Capote’s roots in the Deep South show in his exquisite use of place. He was born in New Orleans, Louisiana, into a troubled family who turned him over to his mother’s family in Monroeville, Alabama, where he was a neighbor and became a lifelong friend to Harper Lee (To Kill a Mockingbird). She stayed with him in Kansas for months doing initial research for the book, and accompanied him on his return trips over the next six years while the killers, Perry Edward Smith and Richard Eugene Hickock, were captured, brought to trial, and executed.

During this long research and writing process, Capote developed a strange and bizarre friendship with the killers, particularly the more complex of the two, Perry Smith, a man full of contradictions. “I thought he (Herb Clutter) was a very nice gentleman. I thought so right up to the moment I cut his throat.”  

It is through Capote’s friendship with the killers and the locals of Holcombe, Kansas, that he gets his most stunning descriptions of place. Small details of the Clutter home after the murder put the reader on the scene. Nancy’s teddy bear “starring” from her bloody bed, her curtains open with sunlight pouring in, her purse lying on the kitchen floor, open, the kitchen, itself, devoid of dishes or food on the stove. The Clutters, who lived by routine, had not been down for breakfast in the large ranch house that rang with silence. Everything chilling, devoid of life.

Capotes stark details of death row contrast the victims’ once-vibrant and productive lives with the killers’ emptiness and futility. Hickcock’s cell had no window. He spent days, months, years in useless inactivity, mostly sleeping. Perry had a light bulb that burned eternally. He used the handle of a broom in his cell to unscrew the bulb. Though he often thought of breaking the glass and slitting his wrists, he lived on.

Both of them did. In the end, the they died as surely as their victims, Hickcok, “his face puffy, pallid as funeral lily, gleamed in the weak sunshine filtering through the bar-studded glass,” and Perry, “… a dwarfish boy-man…his childish feet, tilted, dangling.”

It’s telling that Capote ends In Cold Blood with the setting. Years after the murder, Al Dewey, the lead investigator, is at the cemetery cleaning the Clutters’ graves when an encounter with Nancy Clutter’s best friend resurrects memories that highlight the senseless nature of the killings.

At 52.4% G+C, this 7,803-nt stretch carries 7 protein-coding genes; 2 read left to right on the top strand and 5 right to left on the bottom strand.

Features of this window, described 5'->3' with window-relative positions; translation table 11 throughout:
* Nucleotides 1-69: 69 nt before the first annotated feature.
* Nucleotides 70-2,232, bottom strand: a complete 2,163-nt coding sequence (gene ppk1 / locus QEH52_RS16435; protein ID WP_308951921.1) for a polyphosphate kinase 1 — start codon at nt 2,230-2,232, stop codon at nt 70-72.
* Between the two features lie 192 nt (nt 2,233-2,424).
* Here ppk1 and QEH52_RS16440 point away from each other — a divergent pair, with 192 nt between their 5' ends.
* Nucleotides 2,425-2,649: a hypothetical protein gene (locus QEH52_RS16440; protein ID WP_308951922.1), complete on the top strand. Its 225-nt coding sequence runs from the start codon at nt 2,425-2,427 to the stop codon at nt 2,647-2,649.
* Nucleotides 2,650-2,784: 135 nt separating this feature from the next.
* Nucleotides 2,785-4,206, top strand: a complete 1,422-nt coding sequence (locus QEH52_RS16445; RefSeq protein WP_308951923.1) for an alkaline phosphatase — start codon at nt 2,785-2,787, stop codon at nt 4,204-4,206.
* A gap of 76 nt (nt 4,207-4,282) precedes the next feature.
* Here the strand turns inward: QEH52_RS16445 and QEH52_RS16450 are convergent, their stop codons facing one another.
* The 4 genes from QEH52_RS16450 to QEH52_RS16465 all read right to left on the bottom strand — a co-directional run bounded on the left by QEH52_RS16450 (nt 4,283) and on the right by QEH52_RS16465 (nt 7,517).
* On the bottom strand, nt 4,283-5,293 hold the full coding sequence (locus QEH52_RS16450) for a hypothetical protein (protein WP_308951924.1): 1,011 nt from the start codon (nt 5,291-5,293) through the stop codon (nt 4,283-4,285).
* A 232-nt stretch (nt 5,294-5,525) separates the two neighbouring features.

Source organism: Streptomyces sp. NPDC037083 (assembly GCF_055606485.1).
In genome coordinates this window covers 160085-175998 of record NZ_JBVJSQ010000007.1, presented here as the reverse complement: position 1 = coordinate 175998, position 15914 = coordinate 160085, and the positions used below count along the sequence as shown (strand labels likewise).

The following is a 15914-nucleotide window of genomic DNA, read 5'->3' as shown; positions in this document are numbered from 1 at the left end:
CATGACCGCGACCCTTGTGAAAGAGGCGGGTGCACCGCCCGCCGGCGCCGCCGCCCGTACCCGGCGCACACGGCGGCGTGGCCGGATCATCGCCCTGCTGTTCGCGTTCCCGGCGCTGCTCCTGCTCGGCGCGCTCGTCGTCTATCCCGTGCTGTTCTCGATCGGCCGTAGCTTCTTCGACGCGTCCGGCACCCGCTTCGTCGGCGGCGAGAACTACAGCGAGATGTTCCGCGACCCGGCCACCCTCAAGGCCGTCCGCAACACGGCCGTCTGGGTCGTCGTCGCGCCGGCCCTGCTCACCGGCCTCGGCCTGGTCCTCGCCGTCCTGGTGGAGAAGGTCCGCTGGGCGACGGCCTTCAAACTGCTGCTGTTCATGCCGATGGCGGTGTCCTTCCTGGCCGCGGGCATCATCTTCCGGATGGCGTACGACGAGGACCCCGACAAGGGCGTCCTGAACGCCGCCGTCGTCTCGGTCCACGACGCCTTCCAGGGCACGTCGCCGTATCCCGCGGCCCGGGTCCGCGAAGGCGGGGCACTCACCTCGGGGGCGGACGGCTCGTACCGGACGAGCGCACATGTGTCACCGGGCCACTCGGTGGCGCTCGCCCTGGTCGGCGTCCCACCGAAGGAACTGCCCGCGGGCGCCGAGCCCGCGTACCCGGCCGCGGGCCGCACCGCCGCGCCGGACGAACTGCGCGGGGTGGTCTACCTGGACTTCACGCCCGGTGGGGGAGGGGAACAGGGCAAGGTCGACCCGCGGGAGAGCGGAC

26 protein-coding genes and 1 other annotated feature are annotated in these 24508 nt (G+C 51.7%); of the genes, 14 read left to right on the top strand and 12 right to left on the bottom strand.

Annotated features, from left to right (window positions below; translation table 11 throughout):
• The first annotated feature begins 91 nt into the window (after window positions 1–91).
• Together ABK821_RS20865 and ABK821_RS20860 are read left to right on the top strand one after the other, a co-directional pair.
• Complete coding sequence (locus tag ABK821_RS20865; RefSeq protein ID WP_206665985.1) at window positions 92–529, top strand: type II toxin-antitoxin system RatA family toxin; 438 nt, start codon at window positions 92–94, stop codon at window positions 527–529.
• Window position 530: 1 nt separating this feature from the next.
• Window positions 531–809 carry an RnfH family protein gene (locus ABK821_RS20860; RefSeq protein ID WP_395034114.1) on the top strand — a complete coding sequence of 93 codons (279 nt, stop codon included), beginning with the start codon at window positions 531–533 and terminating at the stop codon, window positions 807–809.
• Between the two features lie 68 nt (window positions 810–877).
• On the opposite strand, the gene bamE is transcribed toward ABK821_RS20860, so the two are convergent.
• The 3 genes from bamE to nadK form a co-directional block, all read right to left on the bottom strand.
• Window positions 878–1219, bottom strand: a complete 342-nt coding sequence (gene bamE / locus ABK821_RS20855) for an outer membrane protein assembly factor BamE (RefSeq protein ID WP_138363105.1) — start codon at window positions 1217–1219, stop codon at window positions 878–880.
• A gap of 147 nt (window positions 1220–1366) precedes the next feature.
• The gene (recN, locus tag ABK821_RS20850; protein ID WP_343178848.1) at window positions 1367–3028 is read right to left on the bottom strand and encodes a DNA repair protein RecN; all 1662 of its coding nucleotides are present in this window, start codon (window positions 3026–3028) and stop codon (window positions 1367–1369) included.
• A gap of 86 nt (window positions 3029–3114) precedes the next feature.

“…he called after her as she disappeared down the path, a pretty girl in a hurry, her smooth hair swinging, shining—just such a young girl as Nancy might have been. Then, starting home, he walked toward the trees, and under them, leaving behind him the big sky, the whisper of wind voices in the wind-bent wheat.” – In Cold Blood, Truman Capote.

And there is it –once again–setting conveying theme, William Faulkner’s famous line from Requiem for a Nun: “The past is never dead. It’s not even past.”  

About the Author

Peggy Webb is the USA Today Bestselling author of more than 100 novels in numerous genres, including the reader favorite crime thriller, Snow Brides, and the acclaimed literary fiction novel The Sweetest Hallelujah – written under her pen name Elaine Hussey and compared to Harper Lee’s To Kill a Mockingbird. Her current crime thrillers combine the addictive quality of Snow Brides with the lyrical writing of her literary works the late, great Pat Conroy called “astonishing.” Peggy is a former adjunct instructor of writing at Mississippi Sate University and has won numerous awards, including a prestigious Pioneer Award for creating the sub-genre of romantic comedy, numerous Reviewers Choice Awards, multiple WordWeaving Awards for Excellence, and a submission for the Pulitzer.

With more than three million books in print in numerous languages and countries, Peggy’s love of writing goes back to her roots in northeast Mississippi where she grew up on a farm and fell in love with words by reading everything she could get her hands on while sitting in her daddy’s hayloft. Peggy is an accomplished pianist and singer, and has starred in numerous roles in her local community theater, including M’Lynn (the Sally Field role) from Steel Magnolias, and The White Witch from The Lion, The Witch and The Wardrobe. Her love of theater and music shine through her novels .She is known for her chilling, filmic scenes, and her latest crime thriller features blues lyrics she composed and credited to one of her characters. She has co-written screenplays for two of her novels, and is active with the Film Festival in her hometown of Tupelo, Mississippi, which is also the birthplace of Elvis.

Peggy’s love of both writing and music is so strong, she says, “I hear the music of words in every novel I write.” You can hear her discuss the link between the two arts in her music videos on Facebook and visit her at her website.

Peggy Webb Author